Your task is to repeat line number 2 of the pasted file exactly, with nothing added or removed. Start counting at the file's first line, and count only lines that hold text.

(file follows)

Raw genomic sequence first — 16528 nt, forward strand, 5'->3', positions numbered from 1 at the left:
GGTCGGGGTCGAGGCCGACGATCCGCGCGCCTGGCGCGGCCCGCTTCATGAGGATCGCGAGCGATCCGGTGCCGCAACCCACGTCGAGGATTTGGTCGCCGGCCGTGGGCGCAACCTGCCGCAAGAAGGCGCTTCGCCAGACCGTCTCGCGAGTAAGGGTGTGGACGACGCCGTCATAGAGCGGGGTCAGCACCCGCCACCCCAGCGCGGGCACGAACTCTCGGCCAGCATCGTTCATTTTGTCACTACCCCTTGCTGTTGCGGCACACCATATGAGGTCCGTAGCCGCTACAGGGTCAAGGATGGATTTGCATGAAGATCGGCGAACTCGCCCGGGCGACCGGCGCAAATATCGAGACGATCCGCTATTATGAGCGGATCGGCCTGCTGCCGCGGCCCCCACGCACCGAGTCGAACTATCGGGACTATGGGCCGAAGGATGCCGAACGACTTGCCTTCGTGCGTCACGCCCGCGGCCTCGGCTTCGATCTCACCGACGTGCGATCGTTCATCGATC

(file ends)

GGTCGGGGTCGAGGCCGACGATCCGCGCGCCTGGCGCGGCCCGCTTCATGAGGATCGCGAGCGATCCGGTGCCGCAACCCACGTCGAGGATTTGGTCGCCGGCCGTGGGCGCAACCTGCCGCAAGAAGGCGCTTCGCCAGACCGTCTCGCGAGTAAGGGTGTGGACGACGCCGTCATAGAGCGGGGTCAGCACCCGCCACCCCAGCGCGGGCACGAACTCTCGGCCAGCATCGTTCATTTTGTCACTACCCCTTGCTGTTGCGGCACACCATATGAGGTCCGTAGCCGCTACAGGGTCAAGGATGGATTTGCATGAAGATCGGCGAACTCGCCCGGGCGACCGGCGCAAATATCGAGACGATCCGCTATTATGAGCGGATCGGCCTGCTGCCGCGGCCCCCACGCACCGAGTCGAACTATCGGGACTATGGGCCGAAGGATGCCGAACGACTTGCCTTCGTGCGTCACGCCCGCGGCCTCGGCTTCGATCTCACCGACGTGCGATCGTTCATCGATC